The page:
Last month I did a “no negativity challenge.”
The goal was to stay away from negative words and conversations or steer them towards something positive. In truth, it’s a near impossible task to completely guard ourselves against negativity. That might be why I felt like it would be an important challenge. I like to think I’m a realist as opposed to an out and out optimist and I really just wanted to see what would happen if I paid attention to the negativity from myself and those around me.
So what did I learn last month?
1. Many (most?) conversations devolve into something negative at some point.
As a result I avoided a lot of conversations, especially via Skype and Twitter.
I’d love to figure out why this is the case (maybe it’s me?), but almost every in person or online conversation I had took a negative turn at some point. Usually a complaint about the weather, a beverage, food, a person, the world. Nothing necessarily extraordinary, but complaints none-the-less. I was part of this sometimes as well, though I was often able to recognize it and change course thanks to the challenge.
2. Sometimes I felt stifled.
In some ways I felt stifled because I couldn’t mention something or express my thoughts fully. That said, I don’t know that it’s beneficial to state negative thoughts and feelings except in certain circumstances.
There are a few ways to look at complaints and figure out if they’re beneficial.
- Complaining about things you can’t change is useless. (Weather, for example.)
- Complaining about things you won’t change is senseless. (Your job or relationships, for example.)
- Maybe the only time complaining is actually positive is when you use it to fan the flames of change.
In other words, if you’re using a negative thought or feeling to motivate you then more power to you. If you’re using it just to complain then stop.
3. Living without news is not only beneficial, it’s necessary.
I used to check CNN.com, Google News, and Reddit a few times a day prior to this challenge. I diligently used the Self Control App to block them for the first couple weeks of December. At that point I often forgot to open Self Control, but I wouldn’t visit the sites anyway due to the newly broken habit. It was outstanding.
I still got news, of course. Everybody on Twitter and Facebook seemed to have an opinion about the school shooting in Newtown, Conn. and I heard all about that immediately. It didn’t get me down as much as it probably would have in the past because I was tuned out of the majority of the coverage.
While I think it’s important to know what’s generally going on in the world it’s not necessary to know all the details. If you’re a journalist or a pundit then yes, it’s your job to know. But if you’re a regular person you’re doing yourself a disservice by exposing yourself to drama and negativity that doesn’t much concern you. Especially when you have no power to affect any change.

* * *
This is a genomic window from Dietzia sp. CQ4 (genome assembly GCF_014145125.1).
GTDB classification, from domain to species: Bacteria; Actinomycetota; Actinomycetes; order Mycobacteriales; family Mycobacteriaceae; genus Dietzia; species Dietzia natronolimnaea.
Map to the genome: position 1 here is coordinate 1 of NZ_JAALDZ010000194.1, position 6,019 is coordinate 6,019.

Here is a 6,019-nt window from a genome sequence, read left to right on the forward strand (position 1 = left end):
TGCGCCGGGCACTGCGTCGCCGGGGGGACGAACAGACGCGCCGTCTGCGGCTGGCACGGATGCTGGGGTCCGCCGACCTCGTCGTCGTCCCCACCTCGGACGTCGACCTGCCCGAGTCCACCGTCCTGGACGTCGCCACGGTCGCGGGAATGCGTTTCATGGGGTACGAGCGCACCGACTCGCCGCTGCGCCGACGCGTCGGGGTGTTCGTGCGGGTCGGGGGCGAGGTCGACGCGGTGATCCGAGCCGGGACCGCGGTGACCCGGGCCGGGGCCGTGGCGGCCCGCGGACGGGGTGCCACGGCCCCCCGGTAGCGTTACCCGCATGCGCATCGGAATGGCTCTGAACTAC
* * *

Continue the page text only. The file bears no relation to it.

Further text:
You’re better off reading a book, listening to music, spending time with loved ones, or even doing absolutely nothing. If everybody took a 30 minute nap instead of watching 30 minutes of news coverage I have a strong feeling the world would be a decidedly better, happier, and at the very least more well-rested place.
4. I had to stop reading the bible.
I’ve been reading the bible (King James via a free iOS app) so I can be smarter about it. It’s been 20 years since my forced catechism classes and I didn’t remember all that much detail, but this experience has been telling. To find the positive parts of this book you have to cherry pick as they conveniently did for us in catechism and church. (Exodus 23:9 “thou shalt not oppress a stranger”; I can dig that.)
“Properly read, the Bible is the most potent force for atheism ever conceived.” – Isaac Asimov
Death (“And all flesh died that moved upon the earth …”), destruction (“And every living substance was destroyed …”), evil (too many quotes), misogyny (“and thy desire shall be to thy husband, and he shall rule over thee”), people who live to be hundreds of years old (Noah = 950 years old; not negative, just ridiculous). And that’s just in Genesis.
Full review when I’m done, but this is a difficult and slow read. I hope to be finished by year’s end, reading front to back (Old and New Testaments; no cherry picking!).
5. We live in outstanding times. If you focus on creating more good moments you’ll put yourself in a better position to realize this.
In that way I think it’s better to do a “positivity challenge” instead of a “no negativity challenge.” During a positivity challenge you’re focused on doing good things and thinking good thoughts. It feels better to think “how can I make this a positive experience?” instead of “how can I make sure this isn’t a negative experience?” It’s subtle, but if I were to do this over I’d do a positivity challenge instead.
What about you?
If you joined in on last month’s challenge I’d like to know how it went for you. What did you learn? What was a struggle? What was easy?
I posted a new challenge for this month right here.